Friday, June 4, 2010

It Came From the Discard Bin! #9: Horror Comics

By Jason Shayer

Time to review a handful of horror comics you’ll likely find on the shelves of your local comic book store. Horror comics are currently enjoying a bit of a rejuvenation with a lot of new titles hitting the stands, in particular from the Indy side of the comic book world.

I Zombie #1
Writer: Chris Robertson
Artist: Michael Allred
Meet Gwen Dylan. She’s a gravedigger with a secret: she’s a zombie and if she doesn’t snack on a brain once a month, she goes “all mindless and shambling.” Add in a ghost girl as a best friend, a romantic interest that’s a were-terrier, a vampire, and a couple of Asian assassins and… actually, I’m not sure what we’ve got here. The first issue was strategically priced at $1 and it cleverly plants an assortment of hooks into the reader to get you to come back again next month. Oh, and the last hook, which is a bit of a spoiler, but I can’t help it. When she devours the brain of a recently deceased man, she’s flooded by the dead guy’s memories and in this particular case, she learns that he was murdered. To quiet his voice within her head, she vows to bring the killer to justice. See you with issue #2.

Haunt #1-3
Writer/Co-Creator: Robert Kirkman
Artist: Ryan Ottley
Usually a horror comic, or any comic book for that matter, with Robert Kirkman is not only a must-buy, but usually a guaranteed hit. (For those of you who don’t know Robert Kirkman, shame on you. Pick up a copy of Walking Dead and you’ll know who, in just a few pages, Kirkman is.) Todd McFarlane is credited as a co-creator and of course his name is proudly displayed first on the cover’s heading and of course, the cover is drawn by him as well. Fortunately, other than a violent protagonist who looks a lot like a certain webhead that he used to write and draw, I get the feeling that McFarlane was relatively hands off. Okay, I’ll put my dislike of McFarlane aside and tell you that I actually enjoyed the first three issues. I certainly didn’t expect to, but I did. Part of it was definitely the Kirkman-Ottley dynamic that has worked so well on Invincible. (Again, if you don’t know Invincible, give your head a shake and pick up a copy. It’s probably the best superhero comic book out there.) Haunt is a story of two very different brothers, one a mercenary and the other a priest. Things go horribly bad for one of them and that forever changes their lives as well as their relationship. Give it a few issues and don’t get discouraged by the archetypal characters, Kirkman works his magic and plays up the action as well as the character moments he’s known for.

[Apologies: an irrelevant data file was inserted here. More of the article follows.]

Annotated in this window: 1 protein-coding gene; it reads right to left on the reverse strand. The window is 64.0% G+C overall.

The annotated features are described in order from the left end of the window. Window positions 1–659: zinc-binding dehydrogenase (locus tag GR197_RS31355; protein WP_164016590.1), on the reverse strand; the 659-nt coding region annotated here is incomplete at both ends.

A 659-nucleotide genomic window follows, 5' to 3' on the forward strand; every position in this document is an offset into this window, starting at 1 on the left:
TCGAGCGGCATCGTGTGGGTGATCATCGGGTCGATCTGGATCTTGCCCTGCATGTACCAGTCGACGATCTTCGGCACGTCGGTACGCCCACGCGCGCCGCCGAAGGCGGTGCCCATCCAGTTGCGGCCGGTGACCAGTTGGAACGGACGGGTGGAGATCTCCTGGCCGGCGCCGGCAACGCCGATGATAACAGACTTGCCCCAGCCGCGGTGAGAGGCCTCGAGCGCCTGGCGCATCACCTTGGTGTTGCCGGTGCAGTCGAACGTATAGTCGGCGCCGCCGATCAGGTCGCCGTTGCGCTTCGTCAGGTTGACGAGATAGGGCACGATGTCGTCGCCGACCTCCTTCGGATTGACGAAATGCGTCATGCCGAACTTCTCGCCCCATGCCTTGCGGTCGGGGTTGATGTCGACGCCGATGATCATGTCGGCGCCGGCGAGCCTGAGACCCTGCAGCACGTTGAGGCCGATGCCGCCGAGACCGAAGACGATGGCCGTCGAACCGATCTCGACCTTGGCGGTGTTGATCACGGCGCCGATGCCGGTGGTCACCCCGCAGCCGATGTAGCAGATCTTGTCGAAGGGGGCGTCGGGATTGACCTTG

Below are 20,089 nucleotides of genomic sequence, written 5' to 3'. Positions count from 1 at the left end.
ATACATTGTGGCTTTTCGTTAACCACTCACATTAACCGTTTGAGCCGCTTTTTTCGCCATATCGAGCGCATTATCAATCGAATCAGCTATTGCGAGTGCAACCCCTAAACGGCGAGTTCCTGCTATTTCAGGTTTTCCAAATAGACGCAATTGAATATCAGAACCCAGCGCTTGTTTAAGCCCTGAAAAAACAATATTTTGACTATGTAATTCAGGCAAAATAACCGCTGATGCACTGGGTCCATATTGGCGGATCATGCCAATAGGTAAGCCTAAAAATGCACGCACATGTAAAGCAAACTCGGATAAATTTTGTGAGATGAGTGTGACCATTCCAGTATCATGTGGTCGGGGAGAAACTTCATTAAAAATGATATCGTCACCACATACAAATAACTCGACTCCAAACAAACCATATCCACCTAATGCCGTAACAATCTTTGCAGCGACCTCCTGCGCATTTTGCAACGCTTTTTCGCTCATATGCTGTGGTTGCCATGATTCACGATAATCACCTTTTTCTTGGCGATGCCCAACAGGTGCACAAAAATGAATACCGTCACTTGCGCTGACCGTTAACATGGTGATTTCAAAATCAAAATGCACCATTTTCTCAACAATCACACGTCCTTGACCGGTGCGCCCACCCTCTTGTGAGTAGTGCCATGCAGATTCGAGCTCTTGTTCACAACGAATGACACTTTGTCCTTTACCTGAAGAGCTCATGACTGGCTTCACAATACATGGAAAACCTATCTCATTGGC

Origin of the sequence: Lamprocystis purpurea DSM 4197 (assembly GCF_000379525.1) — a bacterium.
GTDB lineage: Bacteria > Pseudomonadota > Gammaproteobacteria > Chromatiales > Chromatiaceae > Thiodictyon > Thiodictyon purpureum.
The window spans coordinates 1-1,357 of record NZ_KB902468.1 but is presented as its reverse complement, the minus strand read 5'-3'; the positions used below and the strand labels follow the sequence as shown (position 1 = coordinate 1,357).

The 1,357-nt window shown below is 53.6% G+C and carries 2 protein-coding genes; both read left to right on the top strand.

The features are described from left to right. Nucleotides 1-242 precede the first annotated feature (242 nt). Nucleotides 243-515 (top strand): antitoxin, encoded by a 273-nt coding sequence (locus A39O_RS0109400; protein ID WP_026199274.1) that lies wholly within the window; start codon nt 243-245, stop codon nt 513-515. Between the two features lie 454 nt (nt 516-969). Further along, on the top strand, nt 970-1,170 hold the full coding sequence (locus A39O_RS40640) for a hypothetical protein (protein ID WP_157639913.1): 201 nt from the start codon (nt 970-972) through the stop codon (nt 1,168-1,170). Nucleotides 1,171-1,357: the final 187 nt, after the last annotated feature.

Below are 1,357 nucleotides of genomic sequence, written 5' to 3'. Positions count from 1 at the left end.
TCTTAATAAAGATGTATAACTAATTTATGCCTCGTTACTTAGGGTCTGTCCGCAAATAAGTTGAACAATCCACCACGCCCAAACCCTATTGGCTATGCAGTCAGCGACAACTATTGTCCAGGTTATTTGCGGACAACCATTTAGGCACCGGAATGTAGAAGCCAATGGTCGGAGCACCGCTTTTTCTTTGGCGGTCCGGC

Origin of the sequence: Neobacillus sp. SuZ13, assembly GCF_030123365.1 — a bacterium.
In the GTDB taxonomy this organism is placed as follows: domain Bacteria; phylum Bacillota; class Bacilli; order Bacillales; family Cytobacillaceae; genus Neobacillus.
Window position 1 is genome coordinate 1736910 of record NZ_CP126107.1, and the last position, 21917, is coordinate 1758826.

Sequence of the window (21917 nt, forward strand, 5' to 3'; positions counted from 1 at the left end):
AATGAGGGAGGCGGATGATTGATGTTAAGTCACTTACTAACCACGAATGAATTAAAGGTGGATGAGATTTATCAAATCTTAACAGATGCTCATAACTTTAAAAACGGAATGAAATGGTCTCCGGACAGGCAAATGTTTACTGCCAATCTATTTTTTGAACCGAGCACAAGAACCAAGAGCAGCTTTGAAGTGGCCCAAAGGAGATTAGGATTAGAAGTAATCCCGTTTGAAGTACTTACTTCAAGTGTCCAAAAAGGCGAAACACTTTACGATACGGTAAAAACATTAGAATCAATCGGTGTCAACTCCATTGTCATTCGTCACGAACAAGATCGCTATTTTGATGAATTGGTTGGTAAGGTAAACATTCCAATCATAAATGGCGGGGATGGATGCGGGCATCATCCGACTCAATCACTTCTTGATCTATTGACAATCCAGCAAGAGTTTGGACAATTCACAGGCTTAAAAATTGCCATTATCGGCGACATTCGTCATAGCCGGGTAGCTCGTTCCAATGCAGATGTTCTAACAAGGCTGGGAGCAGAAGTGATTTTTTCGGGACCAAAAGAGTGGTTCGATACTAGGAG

Bram Stoker’s Death Ship #1
Writer: Gary Gerani
Artist: Stuart Sayger
This four-issue miniseries will tell the story of the crew of the Demeter, the ill-fated ship from Bram Stoker’s Dracula, and their final voyage from Transylvania to England. I didn’t expect to like this as a much as I did, considering the story’s limited premise. Writer Gary Gerani (creator and co-screenwriter of Stan Winston’s Pumpkinhead) delivers in this first issue, grabbing the reader and really making the characters come to life, just in time to introduce the deadly threat of Dracula and the oppressive, isolated feeling of being trapped on a ship. Like all good collaborations, the art in this issue elevates the entire experience. Saygar channels legendary comic book artists like Neal Adams and Bill Sienkiewicz. And further to that, the colors by Dom Regan are an amazing complement to Saygar’s art. An impressive first issue that will have me onboard for the series.

--Jason Shayer

(Jason will be taking a break next month, but he'll return for our 14th issue in August 2010. Have a great vacation, J! You've earned it!)